Lately there is a dangerous trend of blaming preppers for current supply chain issues. This seems to be emotionally driven and doesn’t even pass the slightest examination of rational thought. Nor does it match reality and past situations. Let’s take a look for ourselves.
When I was a child, my mother’s friend Mrs. Henich described a time she lived in a week-long blizzard. They had power. They had phone lines. They had food, because she had laid up some preps ahead of time.
About halfway through the week, her neighbor called begging for just an egg, because their cupboards were bare. She felt guilty asking but was desperate for her hungry children. Word soon got out, the Henich’s had food, and they were willing to share with the entire street.
Did her prepping cause the food shortages others experienced during that blizzard? No. But her prepping did save them.
A similar situation happened with my parents in a drought. I’ve written about this in a previous blog.
The city turned off the public water. Our garden survived anyway, and so did our neighbors’ gardens. Why? Because we had laid up stores of extra water. We had prepped.
Did our prepping cause the water shortage? No. That was the drought. But our prepping did help our neighbors during the shortage.
In my own adult life, prepping also saved my own family. In February of 2021, a terrible ice storm covered everything. Trees broke everywhere and power poles snapped in half. One branch came down on our roof. Another smashed the roof of our neighbor’s car.
Without electricity, how were we going to call for help? How were we going to get food, let alone cook it? How were we going to keep warm? How were we going to keep our children from going stir crazy out of sheer boredom?
We had prepped, that’s how.
A solar charger kept our cell phones powered up. Musical instruments, jigsaw puzzles, and board games kept our children entertained. Camping supplies kept our family fed and warm. All of this was done without having to add to the hazardous road conditions by driving around looking for warmth and a bite to eat.
I did see the lines at the grocery stores and restaurants that had power, because I did leave my home to assist a nearby relative who was afraid his pet would freeze without someplace warm to go. But our household was able to leave all those grocery store and restaurant supplies for those who needed them more, even while we helped another, because we had prepped.
People have a tendency to blame others for having what they do not. If someone works hard for years and grows rich, their relatives often call them lucky, then get mad at them for not sharing their wealth to the point of driving them back into poverty.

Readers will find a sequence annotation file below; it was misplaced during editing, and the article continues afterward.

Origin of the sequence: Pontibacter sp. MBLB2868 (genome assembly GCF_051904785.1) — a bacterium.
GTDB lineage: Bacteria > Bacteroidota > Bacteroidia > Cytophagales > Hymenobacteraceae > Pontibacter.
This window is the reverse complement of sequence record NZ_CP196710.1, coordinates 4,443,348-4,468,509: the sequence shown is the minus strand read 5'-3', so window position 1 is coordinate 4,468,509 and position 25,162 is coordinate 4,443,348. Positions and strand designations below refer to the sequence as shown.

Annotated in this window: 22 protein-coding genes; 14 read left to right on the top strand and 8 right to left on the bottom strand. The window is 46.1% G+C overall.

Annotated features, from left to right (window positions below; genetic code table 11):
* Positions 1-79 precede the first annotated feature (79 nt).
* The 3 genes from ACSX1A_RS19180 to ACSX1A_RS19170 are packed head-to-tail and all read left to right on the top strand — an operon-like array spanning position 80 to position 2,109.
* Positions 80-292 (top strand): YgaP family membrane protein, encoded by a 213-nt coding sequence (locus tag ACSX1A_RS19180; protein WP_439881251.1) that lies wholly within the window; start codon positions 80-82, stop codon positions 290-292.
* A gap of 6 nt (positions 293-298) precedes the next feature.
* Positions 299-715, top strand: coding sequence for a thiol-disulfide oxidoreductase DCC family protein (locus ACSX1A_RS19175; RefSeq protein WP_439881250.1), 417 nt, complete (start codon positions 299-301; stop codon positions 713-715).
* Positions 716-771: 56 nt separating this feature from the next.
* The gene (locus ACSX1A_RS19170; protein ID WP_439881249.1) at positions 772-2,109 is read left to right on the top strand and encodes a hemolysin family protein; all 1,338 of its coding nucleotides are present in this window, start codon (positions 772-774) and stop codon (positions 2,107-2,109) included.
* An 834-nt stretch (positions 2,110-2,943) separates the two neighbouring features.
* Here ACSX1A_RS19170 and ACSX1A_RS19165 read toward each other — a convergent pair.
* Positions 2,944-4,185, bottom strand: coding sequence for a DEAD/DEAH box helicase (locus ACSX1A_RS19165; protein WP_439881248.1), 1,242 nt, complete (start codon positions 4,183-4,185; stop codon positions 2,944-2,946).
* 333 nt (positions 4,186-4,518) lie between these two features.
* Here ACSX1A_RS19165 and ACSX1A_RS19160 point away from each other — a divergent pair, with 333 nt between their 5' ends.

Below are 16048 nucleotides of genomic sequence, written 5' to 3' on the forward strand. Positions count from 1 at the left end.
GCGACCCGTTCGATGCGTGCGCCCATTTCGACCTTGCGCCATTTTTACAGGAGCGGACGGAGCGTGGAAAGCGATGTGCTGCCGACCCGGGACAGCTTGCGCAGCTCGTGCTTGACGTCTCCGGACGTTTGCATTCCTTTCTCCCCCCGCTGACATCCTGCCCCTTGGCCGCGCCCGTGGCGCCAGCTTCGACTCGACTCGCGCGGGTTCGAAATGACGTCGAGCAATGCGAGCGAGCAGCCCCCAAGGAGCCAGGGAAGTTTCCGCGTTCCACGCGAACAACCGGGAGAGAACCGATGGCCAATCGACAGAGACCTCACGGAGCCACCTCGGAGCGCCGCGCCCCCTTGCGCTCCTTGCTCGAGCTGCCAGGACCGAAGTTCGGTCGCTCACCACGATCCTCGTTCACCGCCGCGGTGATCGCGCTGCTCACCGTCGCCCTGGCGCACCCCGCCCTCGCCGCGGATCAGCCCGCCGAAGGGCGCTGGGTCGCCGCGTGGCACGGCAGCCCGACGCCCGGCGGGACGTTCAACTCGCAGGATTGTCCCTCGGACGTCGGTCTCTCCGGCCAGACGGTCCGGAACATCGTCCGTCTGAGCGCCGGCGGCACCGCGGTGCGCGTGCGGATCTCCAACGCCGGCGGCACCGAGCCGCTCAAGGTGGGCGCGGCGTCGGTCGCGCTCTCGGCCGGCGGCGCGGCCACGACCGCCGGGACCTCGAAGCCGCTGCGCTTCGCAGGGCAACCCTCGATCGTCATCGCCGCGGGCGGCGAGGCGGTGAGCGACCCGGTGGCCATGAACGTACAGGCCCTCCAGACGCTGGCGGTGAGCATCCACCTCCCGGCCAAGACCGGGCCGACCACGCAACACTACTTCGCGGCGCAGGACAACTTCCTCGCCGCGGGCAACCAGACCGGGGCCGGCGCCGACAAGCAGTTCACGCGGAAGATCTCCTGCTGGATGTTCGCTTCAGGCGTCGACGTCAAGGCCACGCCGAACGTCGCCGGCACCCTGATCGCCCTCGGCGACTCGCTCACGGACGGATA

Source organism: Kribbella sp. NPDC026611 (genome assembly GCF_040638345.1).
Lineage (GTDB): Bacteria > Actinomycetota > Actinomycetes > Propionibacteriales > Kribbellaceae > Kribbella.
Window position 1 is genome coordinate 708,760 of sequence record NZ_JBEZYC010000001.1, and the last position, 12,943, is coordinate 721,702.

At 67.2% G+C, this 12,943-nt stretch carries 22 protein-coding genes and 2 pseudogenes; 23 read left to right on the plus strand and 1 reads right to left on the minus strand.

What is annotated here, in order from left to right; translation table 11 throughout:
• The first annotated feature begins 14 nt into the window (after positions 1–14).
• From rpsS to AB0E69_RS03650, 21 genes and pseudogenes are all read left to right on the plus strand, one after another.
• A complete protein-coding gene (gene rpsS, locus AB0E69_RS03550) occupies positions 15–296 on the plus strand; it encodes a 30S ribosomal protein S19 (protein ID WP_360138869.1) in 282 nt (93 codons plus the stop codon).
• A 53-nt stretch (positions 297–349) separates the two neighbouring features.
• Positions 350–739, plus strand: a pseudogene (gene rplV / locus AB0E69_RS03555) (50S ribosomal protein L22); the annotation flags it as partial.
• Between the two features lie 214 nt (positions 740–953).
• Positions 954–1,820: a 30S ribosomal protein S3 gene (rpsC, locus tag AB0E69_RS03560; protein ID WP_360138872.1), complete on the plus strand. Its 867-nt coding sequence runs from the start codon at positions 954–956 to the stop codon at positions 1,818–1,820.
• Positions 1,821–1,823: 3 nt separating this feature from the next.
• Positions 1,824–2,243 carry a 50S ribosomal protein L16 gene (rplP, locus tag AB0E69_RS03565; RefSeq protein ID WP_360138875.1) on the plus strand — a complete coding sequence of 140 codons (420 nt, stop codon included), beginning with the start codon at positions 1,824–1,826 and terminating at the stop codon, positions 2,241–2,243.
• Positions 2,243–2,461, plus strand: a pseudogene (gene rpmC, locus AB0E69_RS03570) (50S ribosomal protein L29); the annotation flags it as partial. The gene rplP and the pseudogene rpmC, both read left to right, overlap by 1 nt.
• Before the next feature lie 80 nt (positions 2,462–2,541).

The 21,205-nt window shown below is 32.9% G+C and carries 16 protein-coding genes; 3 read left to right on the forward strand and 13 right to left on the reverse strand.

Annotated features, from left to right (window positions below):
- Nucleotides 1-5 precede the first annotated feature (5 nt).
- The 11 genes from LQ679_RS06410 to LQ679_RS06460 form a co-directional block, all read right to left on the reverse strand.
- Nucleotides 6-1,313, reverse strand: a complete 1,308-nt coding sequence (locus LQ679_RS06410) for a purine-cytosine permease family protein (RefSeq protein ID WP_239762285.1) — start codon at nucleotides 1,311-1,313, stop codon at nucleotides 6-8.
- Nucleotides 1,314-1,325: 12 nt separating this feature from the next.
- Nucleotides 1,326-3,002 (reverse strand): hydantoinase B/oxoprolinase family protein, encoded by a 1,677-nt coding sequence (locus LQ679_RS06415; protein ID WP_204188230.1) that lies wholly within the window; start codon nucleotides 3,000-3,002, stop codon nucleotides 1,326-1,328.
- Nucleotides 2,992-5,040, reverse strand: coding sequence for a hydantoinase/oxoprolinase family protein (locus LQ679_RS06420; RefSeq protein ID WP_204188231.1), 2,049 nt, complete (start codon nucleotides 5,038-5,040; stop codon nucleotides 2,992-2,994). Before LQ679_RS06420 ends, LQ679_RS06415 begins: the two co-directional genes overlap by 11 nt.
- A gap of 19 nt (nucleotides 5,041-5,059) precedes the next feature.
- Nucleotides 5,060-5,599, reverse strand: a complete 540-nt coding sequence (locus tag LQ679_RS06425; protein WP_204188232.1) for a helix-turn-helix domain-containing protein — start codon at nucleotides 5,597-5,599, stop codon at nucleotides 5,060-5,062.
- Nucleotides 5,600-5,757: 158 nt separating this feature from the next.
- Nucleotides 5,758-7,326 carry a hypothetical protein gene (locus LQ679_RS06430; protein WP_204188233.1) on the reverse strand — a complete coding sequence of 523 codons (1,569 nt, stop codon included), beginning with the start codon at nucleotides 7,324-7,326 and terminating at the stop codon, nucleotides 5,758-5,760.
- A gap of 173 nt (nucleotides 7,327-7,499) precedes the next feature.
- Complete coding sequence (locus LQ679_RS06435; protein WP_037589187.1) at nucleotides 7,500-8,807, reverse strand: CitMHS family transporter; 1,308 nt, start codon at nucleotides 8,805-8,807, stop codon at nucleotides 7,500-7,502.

It’s the crabs in the bucket mentality. If there are multiple crabs in a bucket, you don’t have to put a lid on it to keep them from escaping. If any one crab tries to climb out, the others will grab onto them and pull them back inside. This is what’s happening with the current trend of blaming preppers for lack of supplies.
This is also what the classic fable with the ants and the grasshopper is all about. The ants laid up stores during times of plenty. The grasshopper could have done the same, and in some versions of the tale, the ants tried to warn the grasshopper to do so. Since he just danced and played instead, when times grew lean he starved, while blaming the ants for having what he needed to survive.
During the good times there had been so much abundance, the ants couldn’t possibly have taken everything. There had been plenty enough for the grasshopper to also lay up stores for his future. The grasshopper died because it refused to heed warnings, not because the ants took responsibility for their own future.
If you’re a Christian, this is also a Biblical concept. Joseph laid up enough stores to last multiple nations through a seven-year famine. Did the other nations starve because Joseph had laid up all that food? No.
While they were all trying to take from each other, there was no need for him to take from anyone. Quite the opposite. He fed them instead.
All of this is summed up best by one Shaz Duthy, a member of the Facebook group Goshen Prepping. “I realized because I prepped last summer, I have not run out of the winter items that are in limited supply ATM. I haven’t had to buy, leaving products available to others that need them. Prepping IS socially responsible!”
Think back on some times or situations where preps have saved not just you, but others around you. Then you be the judge whether or not you’ve caused shortages, or if you’re being the most socially responsible person in your area by laying up preps.
Comment below, and share your experience and opinions with others.
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